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Kathryn Starkey



Pigott Hall 218
650 724 3622

Office Hours:

Tuesdays 1:30-3:30 or by appointment

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Affinity links:

medieval and early modern literature
Medieval literature and visual culture (the gothiccathedral)
medieval literature
German literature
visual culture
history of the book
Gender and Sexuality

Kathryn Starkey

Professor of German Studies and, by courtesy, of English, History, and Comparative Literature

Kathryn Starkey is Professor of German in the Department of German Studies and, by courtesy, Professor of English, History, and Comparative Literature. Her work focuses primarily on medieval German literature from the eleventh to the thirteenth century, and her research topics encompass visuality and materiality, object/thing studies, manuscript illustration and transmission, language, performativity, and poetics. She has held visiting appointments at the Universities of Palermo (2011) and Freiburg im Breisgau (2013 and 2018).

Recent book publications (since 2012) include:

  • * Things and Thingness in European Literature and Visual Art, 800-1600, edited with Jutta Eming (Berlin/New York, 2021).
  • * Animals in Text and Textile. Storytelling in the Medieval World, edited with Evelin Wetter. Riggisberger Berichte, Vol. 24 (Riggisberg, Switzerland, 2019).
  • * Sensory Reflections. Traces of Experience in Medieval Artifacts, edited with Fiona Griffiths (Berlin/New York, 2018).
  • * Neidhart: Selected Songs from the Riedegger Manuscript, edited and translated with Edith Wenzel, TEAMS series in bilingual medieval German texts (Kalamazoo, MI, 2016).
  • * A Courtier’s Mirror: Cultivating Elite Identity in Thomasin von Zerclaere’s “Welscher Gast” (Notre Dame, 2013).
  • * Visuality and Materiality in the Story of Tristan, edited with Jutta Eming and Ann Marie Rasmussen (Notre Dame, 2012).

Professor Starkey is the PI for the Global Medieval Sourcebook ( for which she received a NEH Digital Humanities Advancement Grant (2018) as well as awards from the Roberta Bowman Denning Fund for Humanities and Technologies at Stanford (2016, 2017, 2018).

Her current research projects include a co-authored (with Fiona Griffiths) textbook for the Cambridge Medieval Textbook series on A History of Medieval Germany (900-1220).

Professor Starkey has been the recipient of fellowships from the National Humanities Center, the Alexander von Humboldt Foundation, the UNC Institute for the Arts and the Humanities, and the Social Sciences and Humanities Research Council of Canada (SSHRCC).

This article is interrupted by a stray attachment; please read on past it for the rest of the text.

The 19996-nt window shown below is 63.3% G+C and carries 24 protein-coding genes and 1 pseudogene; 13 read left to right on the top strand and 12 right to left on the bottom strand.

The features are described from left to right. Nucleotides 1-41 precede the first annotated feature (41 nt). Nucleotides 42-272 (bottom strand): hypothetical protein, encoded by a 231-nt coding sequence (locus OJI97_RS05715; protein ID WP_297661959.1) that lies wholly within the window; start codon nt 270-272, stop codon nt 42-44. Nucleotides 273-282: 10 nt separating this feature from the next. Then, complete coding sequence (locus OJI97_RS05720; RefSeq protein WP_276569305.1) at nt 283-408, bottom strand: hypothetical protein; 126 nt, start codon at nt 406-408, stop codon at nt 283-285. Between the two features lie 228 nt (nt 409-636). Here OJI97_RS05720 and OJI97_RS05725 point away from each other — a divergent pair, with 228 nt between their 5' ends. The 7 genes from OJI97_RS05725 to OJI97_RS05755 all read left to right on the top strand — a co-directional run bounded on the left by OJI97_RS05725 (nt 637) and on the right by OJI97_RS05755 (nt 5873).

Before joining the faculty at Stanford in 2012 she taught in the Department of Germanic and Slavic Languages and Literatures at the University of North Carolina at Chapel Hill.





1998: Ph.D., German Literature and Culture, University of California, Berkeley
1993: MA., Germanic Linguistics, University of California, Berkeley
1990: B.A. Honours, German, Linguistics, Queen’s University, Kingston, Canada


DLCL 230 Medieval Studies Workshop
GERMAN 230 German Literature (800-1700) (GERMAN 330)
GERMAN 330 German Literature (800-1700) (GERMAN 230)
GERMAN 397 Graduate Studies Colloquium


At Stanford

  • Johannes Junge Ruhland, “Thought Laboratories: Incongruence in Vernacular Multi-Text Manuscripts before 1350” (expected completion Spring 2023)
  • Mae Velloso-Lyons, "Embodied Character and the Medieval Novel: A Study of Lancelot (c. 1220)" (Summer 2022).
  • Mareike Reisch, Topic: Cultural Encounters in Late Medieval Travelogues (expected completion Fall 2022).
  • Björn Buschbeck, "Rosenkränze, Marienmäntel und Seelenhäuser: Gebets- und Andachtsübungen des Spätmittelalters zwischen Bildrede, Immersion und Figuration" (Spring 2020).
  • Christopher Hutchinson, “Going Viral: Illness, Masculinity and Media in German Early Modern Culture” (Spring 2019).
  • Gráinne Watson, “Conceptions of Time in Medieval German Literature” (Spring 2015).

At the University of North Carolina at Chapel Hill

  • Nicolai Ostrau, Locating Feeling: Emotion and Space in Middle High German Courtly Literature. Completed May 2011.
  • James Hamilton Brown, Imagining the Text: Ekphrasis and Envisioning Courtly Identity in Wirnt von Gravenberg's Wigalois. Completed May 2006.
  • April Lynn Henry, The Female Lament: Agency and Gender in Medieval German Literature. Completed December 2009.